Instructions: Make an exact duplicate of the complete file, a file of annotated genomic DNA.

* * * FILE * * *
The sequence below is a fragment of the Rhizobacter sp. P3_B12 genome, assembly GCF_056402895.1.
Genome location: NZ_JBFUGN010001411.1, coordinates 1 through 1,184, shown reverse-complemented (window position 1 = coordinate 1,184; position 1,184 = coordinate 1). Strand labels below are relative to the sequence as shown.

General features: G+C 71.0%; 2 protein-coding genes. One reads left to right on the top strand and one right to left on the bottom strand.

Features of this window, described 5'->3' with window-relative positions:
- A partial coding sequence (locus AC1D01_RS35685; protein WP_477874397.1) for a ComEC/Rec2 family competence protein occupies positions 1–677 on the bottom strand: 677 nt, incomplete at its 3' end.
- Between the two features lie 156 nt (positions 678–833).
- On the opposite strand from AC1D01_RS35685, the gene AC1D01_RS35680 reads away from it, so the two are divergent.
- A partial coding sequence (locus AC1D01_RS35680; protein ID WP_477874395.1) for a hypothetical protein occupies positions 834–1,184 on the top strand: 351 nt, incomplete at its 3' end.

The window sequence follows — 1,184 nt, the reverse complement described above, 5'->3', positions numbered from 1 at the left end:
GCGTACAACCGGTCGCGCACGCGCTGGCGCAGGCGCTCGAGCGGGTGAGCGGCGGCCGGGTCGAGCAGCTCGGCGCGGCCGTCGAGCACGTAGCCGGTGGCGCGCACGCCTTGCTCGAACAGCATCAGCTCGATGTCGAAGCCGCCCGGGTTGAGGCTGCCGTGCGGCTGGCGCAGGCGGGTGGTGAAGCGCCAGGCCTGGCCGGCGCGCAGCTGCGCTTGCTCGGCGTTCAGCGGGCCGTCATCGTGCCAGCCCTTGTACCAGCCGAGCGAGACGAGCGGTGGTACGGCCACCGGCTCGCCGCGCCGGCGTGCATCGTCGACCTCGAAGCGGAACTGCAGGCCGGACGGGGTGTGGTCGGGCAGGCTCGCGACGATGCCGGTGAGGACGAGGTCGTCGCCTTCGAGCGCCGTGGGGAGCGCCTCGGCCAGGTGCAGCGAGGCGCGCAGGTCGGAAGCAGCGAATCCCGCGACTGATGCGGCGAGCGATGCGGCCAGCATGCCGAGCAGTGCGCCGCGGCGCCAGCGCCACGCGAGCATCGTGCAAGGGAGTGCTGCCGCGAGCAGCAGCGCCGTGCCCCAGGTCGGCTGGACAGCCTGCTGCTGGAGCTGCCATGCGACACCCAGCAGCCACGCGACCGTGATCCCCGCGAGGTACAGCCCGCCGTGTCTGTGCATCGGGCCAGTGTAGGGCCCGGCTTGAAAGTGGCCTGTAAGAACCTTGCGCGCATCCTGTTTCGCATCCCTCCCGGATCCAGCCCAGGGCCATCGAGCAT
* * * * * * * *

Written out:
The sequence below is a fragment of the Rhizobacter sp. P3_B12 genome, assembly GCF_056402895.1.
Genome location: NZ_JBFUGN010001411.1, coordinates 1 through 1,184, shown reverse-complemented (window position 1 = coordinate 1,184; position 1,184 = coordinate 1). Strand labels below are relative to the sequence as shown.

General features: G+C 71.0%; 2 protein-coding genes. One reads left to right on the top strand and one right to left on the bottom strand.

Features of this window, described 5'->3' with window-relative positions:
- A partial coding sequence (locus AC1D01_RS35685; protein WP_477874397.1) for a ComEC/Rec2 family competence protein occupies positions 1–677 on the bottom strand: 677 nt, incomplete at its 3' end.
- Between the two features lie 156 nt (positions 678–833).
- On the opposite strand from AC1D01_RS35685, the gene AC1D01_RS35680 reads away from it, so the two are divergent.
- A partial coding sequence (locus AC1D01_RS35680; protein ID WP_477874395.1) for a hypothetical protein occupies positions 834–1,184 on the top strand: 351 nt, incomplete at its 3' end.

The window sequence follows — 1,184 nt, the reverse complement described above, 5'->3', positions numbered from 1 at the left end:
GCGTACAACCGGTCGCGCACGCGCTGGCGCAGGCGCTCGAGCGGGTGAGCGGCGGCCGGGTCGAGCAGCTCGGCGCGGCCGTCGAGCACGTAGCCGGTGGCGCGCACGCCTTGCTCGAACAGCATCAGCTCGATGTCGAAGCCGCCCGGGTTGAGGCTGCCGTGCGGCTGGCGCAGGCGGGTGGTGAAGCGCCAGGCCTGGCCGGCGCGCAGCTGCGCTTGCTCGGCGTTCAGCGGGCCGTCATCGTGCCAGCCCTTGTACCAGCCGAGCGAGACGAGCGGTGGTACGGCCACCGGCTCGCCGCGCCGGCGTGCATCGTCGACCTCGAAGCGGAACTGCAGGCCGGACGGGGTGTGGTCGGGCAGGCTCGCGACGATGCCGGTGAGGACGAGGTCGTCGCCTTCGAGCGCCGTGGGGAGCGCCTCGGCCAGGTGCAGCGAGGCGCGCAGGTCGGAAGCAGCGAATCCCGCGACTGATGCGGCGAGCGATGCGGCCAGCATGCCGAGCAGTGCGCCGCGGCGCCAGCGCCACGCGAGCATCGTGCAAGGGAGTGCTGCCGCGAGCAGCAGCGCCGTGCCCCAGGTCGGCTGGACAGCCTGCTGCTGGAGCTGCCATGCGACACCCAGCAGCCACGCGACCGTGATCCCCGCGAGGTACAGCCCGCCGTGTCTGTGCATCGGGCCAGTGTAGGGCCCGGCTTGAAAGTGGCCTGTAAGAACCTTGCGCGCATCCTGTTTCGCATCCCTCCCGGATCCAGCCCAGGGCCATCGAGCAT